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Avmin is more than a family affair

Published Oct 26, 2000


Johannesburg - Rick Menell's status in government and business circles keeps him busy. He is highly regarded as one of the most expansive and intellectual executives around, which is highlighted by the fact that he sits on the boards of organisations as diverse as Telkom, Stanbic, Business South Africa, Satour, Anglovaal Mining (Avmin), Avgold and the Chamber of Mines.

But his position as the chief executive at Avmin is justifiably closest to his heart, given that the company was founded in 1933 by his grandfather Simeon "Slip" Menell, a stockbroker, and Bob Hersov, a mining engineer.

With the dawn of the shareholder obsession with maintaining focus on core business, Menell was quick to see the writing on the wall for Anglovaal's old-school diverse operational base spanning construction and mining. The company was split into an industries division, headed by the Hersovs, and mining, with Menell at the helm.

As the group's chief executive, Menell fostered an ambitious vision for Avmin. He sold off the group's cash-generative diamond interests to De Beers to focus on ferrous metals, base metals and gold, and undertook to convert the family's high-voting preferential shares into ordinary stock by the end of July next year.

He kicked off the development of Anglovaal's Chambishi cobalt and copper operations in Kitwe in northern Zambia, the expansion of its chrome operations at Dwaarsrivier, nickel and platinum at Nkomati, manganese in the Northern Cape and the massive Target gold mining complex in the Free State.

But the large capital commitments left Avmin's balance sheet stretched and, without the ability to generate cash yet, the group would have proved an attractive target for corporate raiders.

However, a deal struck earlier this month by the Menells, along with offshore investors and Investec, gave Rick and Brian Menell, the grandsons of the founder, an indefinite extension to their iron grip on the company - long after their defensive guard is removed next year.

In a move to protect the company from unwelcome advances, Menell, Investec and unnamed offshore investors embarked on a discreet buying spree of the company's stock in the marketplace, snapping up shares at or above the market price, to give themselves a 40 percent holding. The shares were then pooled into a special purpose vehicle called Arctic Exploration, which would be controlled by the Menells.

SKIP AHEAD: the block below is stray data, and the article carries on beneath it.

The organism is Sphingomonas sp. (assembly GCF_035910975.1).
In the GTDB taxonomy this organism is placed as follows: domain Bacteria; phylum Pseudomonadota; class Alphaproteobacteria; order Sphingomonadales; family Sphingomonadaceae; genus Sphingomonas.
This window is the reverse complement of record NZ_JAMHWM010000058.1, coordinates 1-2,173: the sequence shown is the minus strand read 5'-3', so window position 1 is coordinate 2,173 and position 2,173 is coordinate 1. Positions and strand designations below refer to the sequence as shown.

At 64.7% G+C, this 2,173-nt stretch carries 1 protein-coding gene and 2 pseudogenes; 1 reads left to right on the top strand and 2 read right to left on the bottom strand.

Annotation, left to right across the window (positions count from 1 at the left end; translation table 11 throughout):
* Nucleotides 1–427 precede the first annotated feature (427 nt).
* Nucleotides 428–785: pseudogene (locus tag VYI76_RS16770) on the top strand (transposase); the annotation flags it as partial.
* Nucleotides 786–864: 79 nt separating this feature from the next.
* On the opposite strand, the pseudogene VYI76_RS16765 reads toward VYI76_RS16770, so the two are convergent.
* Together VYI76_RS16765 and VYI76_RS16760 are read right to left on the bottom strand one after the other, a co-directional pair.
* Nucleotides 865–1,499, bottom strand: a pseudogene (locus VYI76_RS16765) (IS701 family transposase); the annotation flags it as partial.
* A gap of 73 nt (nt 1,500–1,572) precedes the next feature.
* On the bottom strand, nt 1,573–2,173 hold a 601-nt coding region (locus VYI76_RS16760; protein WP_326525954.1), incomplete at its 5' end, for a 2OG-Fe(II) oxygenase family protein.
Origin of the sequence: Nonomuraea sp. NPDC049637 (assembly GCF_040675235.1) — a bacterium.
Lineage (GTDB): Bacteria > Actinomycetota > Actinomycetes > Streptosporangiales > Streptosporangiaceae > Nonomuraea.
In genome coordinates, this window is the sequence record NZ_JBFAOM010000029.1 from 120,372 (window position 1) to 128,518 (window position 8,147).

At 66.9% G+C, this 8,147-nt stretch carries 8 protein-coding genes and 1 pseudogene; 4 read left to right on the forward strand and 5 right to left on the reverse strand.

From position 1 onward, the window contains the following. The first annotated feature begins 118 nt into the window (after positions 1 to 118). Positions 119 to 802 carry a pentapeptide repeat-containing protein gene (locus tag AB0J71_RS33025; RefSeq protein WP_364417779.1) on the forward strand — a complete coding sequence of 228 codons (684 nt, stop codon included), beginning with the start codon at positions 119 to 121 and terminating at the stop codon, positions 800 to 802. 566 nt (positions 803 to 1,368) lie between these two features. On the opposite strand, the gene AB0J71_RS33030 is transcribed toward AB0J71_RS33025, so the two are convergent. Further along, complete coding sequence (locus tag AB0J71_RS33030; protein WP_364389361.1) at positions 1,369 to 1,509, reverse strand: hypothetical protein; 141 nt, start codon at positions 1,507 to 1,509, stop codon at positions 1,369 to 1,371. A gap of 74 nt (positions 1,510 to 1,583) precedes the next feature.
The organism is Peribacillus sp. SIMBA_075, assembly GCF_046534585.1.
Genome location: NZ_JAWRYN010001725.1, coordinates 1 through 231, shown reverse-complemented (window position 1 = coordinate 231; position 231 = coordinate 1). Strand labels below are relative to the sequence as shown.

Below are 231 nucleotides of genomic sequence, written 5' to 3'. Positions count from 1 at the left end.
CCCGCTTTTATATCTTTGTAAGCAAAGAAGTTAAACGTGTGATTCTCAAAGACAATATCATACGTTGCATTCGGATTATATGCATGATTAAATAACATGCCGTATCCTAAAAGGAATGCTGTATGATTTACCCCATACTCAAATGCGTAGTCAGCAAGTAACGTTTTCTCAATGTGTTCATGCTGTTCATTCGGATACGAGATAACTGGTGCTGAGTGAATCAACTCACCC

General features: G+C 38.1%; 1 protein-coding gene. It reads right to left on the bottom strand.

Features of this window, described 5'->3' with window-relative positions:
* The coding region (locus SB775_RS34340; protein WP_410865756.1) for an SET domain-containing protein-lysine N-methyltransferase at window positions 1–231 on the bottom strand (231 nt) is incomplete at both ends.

But the move has raised the ire of certain analysts, fund managers and minority shareholders who said last week they had been given a raw deal. The worst hit were investors who had bought the stock in expectation of realising a premium if a hostile bid was made.

Peter Major, an analyst at Nedcor, said although the deal would not be great for minorities, it would not punish them unduly either. He said all investors had the right to get in or out of the stock at any time, particularly given the volumes of the stock traded in the run-up to, and after, the announcement.

Another analyst, who declined to be named, said the move reflected a lack of confidence by the management in getting the share's rating upgraded.

"It seems as though they ran out of time to protect themselves by getting the share rerated, so they've effectively drawn a laager to protect their interests and fund managers don't like that," said the analyst. "This move also doesn't keep management on its toes." But he said, management would still be under some pressure to get the stock rerated, regardless of the shareholding structure.

Major said Rick Menell had a strong belief in the company's assets and "probably felt he needed to be at the helm when they were brought to account to rejuvenate the family name". He said the move by Menell had been a surprise.

"I have to ask myself the question whether or not I can benefit my clients by buying this share. The answer is that this deal is neutral in the short term but perhaps a bit negative in the medium to long term and at this time there may be better alternatives," said Major. "I can see what they are doing though, but it is not in line with the times."

Major said one of the concerns hanging over Avmin's stock, which is said to be trading at a 30 percent discount to net asset value, was its large capital expenditure commitments. The share had not moved since the announcement was made because investors had already factored in the risk attached to the capital commitments.

"One of the things history has taught us is that when there is huge capex over a number of years the share usually underperforms over that time," he said.

Brian Menell, Avmin's executive director of new business, dismissed the criticism from the market as misguided, unfair and incorrect. Far from alleviating the pressure on management, the Arctic deal had increased the Menells' commitment and exposure to Avmin.

But he acknowledged that the market might have viewed the entrenchment of family control at Avmin as regressive.

"We did not do this deal for the sake of control ... but it has replaced archaic, artificial control structures and we are now in the same arena, on the same terms as other shareholders," said Menell. "Other shareholders in the consortium have no nostalgic attachment to the company and are extremely vigorous and focused on unlocking value. On our part it is nice to have been a part of the company's history but our only focus now is on creating and unlocking shareholder value."

Menell said the new shareholding structure would not be an impediment to future corporate activity. Management would not stand in the way of any deal that would improve value, even if it meant a dilution of its control.

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